Weighted Impact Scoring Model

Product Planning

What is Weighted Impact?

Weighted impact scoring is a standard framework for prioritizing your product roadmap. The framework entails ranking several features on various criteria using a benefit-versus-cost analysis. One of the most challenging aspects of a Product Manager’s job is determining which features will become a part of the product, and which features will wither away on the backlog. The Weighted Scoring framework helps Product Managers to prioritize each feature with a simple scoring method.

Weighted Scoring by the numbers

The aim when using the weighted scoring model is to evaluate each competing opportunity on your list to help prioritize what will go on your roadmap. This is accomplished in four simple steps, using the example of buying a new laptop.

  • Define your criteria – To define your criteria determine what goals you’re hoping to satisfy. For example, you might choose the following criteria: 
    • Conversion Rate 
    • Revenue Per Session 
    • Monthly Active Users (MAU) 
  • Assign a weight to your criteria – Decide what percentage best applies to each of your criteria based on your goals using a 1 – 100% scoring method. This will help you to determine which of the criteria is your top priority. Example:
    • 50% – Conversion Rate 
    • 30% – Revenue Per Session 
    • 20% – Monthly Active Users (MAU) 

Based on the percentages that are applied to the example, Conversion Rate is the most important criteria. 

Now that you’ve determined the weight for each of your criteria, it’s time to look at your options. It’s best to keep it simple using a scoring method of 0 – 5 in this portion of the framework.  The last and final step is to multiply the assigned weighted score by the number assigned to the criteria.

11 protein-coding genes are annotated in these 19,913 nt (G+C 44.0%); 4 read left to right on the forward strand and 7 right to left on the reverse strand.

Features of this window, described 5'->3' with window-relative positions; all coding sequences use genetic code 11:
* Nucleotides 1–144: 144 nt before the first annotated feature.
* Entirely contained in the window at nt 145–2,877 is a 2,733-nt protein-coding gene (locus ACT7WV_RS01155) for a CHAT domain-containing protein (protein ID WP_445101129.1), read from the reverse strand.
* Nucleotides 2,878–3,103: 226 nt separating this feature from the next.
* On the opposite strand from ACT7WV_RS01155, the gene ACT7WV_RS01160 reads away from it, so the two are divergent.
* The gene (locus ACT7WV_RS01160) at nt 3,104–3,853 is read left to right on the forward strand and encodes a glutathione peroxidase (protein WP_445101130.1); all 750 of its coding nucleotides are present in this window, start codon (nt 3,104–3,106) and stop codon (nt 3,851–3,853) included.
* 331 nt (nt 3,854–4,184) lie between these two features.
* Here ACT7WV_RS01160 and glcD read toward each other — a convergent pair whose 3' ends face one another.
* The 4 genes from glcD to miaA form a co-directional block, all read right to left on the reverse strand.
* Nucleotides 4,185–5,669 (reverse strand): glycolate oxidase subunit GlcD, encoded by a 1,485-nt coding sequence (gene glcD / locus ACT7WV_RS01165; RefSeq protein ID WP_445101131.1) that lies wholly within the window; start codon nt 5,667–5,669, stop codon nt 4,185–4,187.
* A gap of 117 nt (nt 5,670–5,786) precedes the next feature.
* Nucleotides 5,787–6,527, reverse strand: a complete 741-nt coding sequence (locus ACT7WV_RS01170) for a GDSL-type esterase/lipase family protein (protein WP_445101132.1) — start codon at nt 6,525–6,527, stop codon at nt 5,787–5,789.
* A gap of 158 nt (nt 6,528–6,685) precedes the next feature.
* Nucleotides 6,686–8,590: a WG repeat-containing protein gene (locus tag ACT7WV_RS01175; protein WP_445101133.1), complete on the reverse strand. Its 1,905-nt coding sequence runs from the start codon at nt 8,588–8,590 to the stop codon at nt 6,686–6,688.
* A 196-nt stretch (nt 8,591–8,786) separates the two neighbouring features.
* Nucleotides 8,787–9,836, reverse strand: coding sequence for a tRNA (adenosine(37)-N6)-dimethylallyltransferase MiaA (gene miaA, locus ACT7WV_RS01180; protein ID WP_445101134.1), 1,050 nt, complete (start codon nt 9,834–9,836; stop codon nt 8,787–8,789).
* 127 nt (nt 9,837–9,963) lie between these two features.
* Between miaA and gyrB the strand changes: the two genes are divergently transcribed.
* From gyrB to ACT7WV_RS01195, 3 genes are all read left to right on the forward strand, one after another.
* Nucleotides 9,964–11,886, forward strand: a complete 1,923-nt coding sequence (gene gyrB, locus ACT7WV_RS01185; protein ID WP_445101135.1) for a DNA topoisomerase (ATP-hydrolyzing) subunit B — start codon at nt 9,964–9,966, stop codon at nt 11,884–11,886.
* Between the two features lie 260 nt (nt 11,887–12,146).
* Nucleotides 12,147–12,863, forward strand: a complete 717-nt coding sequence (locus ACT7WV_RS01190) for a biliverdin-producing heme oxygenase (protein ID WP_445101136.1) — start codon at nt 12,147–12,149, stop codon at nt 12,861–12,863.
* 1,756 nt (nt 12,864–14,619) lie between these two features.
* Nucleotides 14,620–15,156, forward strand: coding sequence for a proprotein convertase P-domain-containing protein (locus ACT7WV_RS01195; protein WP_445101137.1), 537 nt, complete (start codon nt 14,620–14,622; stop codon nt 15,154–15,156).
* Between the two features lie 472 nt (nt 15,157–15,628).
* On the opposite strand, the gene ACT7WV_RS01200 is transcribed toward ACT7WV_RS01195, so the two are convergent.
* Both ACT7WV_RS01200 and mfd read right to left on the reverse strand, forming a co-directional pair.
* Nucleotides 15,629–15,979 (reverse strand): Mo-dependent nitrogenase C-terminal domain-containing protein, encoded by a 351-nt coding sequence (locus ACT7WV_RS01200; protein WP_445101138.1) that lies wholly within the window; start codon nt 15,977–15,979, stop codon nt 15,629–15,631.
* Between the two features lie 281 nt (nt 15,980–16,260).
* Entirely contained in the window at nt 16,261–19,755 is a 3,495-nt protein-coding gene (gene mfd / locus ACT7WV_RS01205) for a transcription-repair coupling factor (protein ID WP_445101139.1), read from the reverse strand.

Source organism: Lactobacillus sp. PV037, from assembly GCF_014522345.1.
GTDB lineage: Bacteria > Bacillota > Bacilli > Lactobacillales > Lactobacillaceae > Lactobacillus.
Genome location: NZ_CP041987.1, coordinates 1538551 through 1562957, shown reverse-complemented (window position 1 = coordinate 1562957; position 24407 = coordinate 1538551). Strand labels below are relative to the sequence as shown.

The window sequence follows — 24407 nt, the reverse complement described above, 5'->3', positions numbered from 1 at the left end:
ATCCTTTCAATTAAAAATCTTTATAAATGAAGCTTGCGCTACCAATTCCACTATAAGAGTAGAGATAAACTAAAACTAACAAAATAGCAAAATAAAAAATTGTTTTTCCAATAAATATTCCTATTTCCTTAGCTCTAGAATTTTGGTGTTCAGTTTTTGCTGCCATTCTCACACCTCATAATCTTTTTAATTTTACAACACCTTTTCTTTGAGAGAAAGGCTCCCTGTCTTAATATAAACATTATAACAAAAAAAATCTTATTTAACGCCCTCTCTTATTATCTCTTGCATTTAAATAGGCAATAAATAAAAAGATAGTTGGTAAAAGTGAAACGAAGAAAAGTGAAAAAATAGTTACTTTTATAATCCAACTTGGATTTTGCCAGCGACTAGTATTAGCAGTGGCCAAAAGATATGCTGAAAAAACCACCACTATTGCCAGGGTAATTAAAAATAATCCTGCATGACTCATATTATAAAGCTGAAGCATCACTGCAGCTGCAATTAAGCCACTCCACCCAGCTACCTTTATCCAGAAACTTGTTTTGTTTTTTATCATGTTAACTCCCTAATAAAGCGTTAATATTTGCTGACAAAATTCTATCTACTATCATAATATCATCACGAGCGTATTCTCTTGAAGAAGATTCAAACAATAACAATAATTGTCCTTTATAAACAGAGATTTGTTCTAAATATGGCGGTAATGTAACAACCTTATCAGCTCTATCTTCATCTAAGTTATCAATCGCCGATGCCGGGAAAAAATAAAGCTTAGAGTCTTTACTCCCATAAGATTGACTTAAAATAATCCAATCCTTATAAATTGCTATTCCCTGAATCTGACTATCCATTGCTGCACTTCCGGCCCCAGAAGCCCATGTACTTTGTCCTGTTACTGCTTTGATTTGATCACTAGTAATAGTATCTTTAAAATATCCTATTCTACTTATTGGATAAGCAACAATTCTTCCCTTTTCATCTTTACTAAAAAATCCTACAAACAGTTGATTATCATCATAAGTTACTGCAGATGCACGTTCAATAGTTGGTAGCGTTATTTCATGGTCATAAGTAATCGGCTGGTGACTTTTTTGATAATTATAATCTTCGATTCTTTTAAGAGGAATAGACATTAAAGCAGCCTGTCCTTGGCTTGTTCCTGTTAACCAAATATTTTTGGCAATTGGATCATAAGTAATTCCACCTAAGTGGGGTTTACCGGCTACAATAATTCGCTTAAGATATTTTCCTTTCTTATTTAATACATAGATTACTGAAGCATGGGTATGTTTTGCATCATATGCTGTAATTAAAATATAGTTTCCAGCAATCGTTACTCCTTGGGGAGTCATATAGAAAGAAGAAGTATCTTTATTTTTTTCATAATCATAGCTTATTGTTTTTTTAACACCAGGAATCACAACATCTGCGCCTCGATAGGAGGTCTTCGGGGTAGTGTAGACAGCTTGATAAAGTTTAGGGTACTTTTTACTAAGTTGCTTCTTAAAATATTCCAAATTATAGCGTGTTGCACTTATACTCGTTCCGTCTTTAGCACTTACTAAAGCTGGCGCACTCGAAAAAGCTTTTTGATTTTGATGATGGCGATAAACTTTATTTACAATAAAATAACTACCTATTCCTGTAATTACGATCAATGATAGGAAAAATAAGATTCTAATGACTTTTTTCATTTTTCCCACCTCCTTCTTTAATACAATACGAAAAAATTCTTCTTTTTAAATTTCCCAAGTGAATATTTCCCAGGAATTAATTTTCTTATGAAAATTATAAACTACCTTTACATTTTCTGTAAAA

Weighted Scoring allows you to create a point system for each of your initiatives by effectively calculating a total value. With all of your opportunities receiving a weighted score, you’re able to prioritize which initiatives will make it on to your roadmap. The opportunities with the lowest score will get moved to the backlog.

Benefits and Drawbacks

There are a number of frameworks like The Kano Model, ICE and RICE that can be used by product managers to prioritize features and initiatives. Which framework to use is a subjective decision. The Kano Model, for example, rates features based on their necessity versus their ability to “delight” customers. RICE and ICE both have specific criteria that determine your score by which you determine the prioritization of your features. 

The benefit of working with the Weighted Scoring Model is that you determine the criteria by which you will be generating your score, therefore making ideal when your goal is to prioritize against goals/objectives. The downside of working with the Weighted Scoring Model is that it’s so flexible that there’s not a standard for measuring previous or future scores. Since the criteria changes each time, so do the scores, making the Weighted Scoring Model the most flexible, and the least precise of the prioritization models.


Product Managers have a number of tools and prioritization models to choose from, and the best one for you will depend on the culture of your organization, your product management style, and the product. It’s worth noting however that Productfolio prefers Weighted Scoring – a variant of it is the basis of our prioritization tool.

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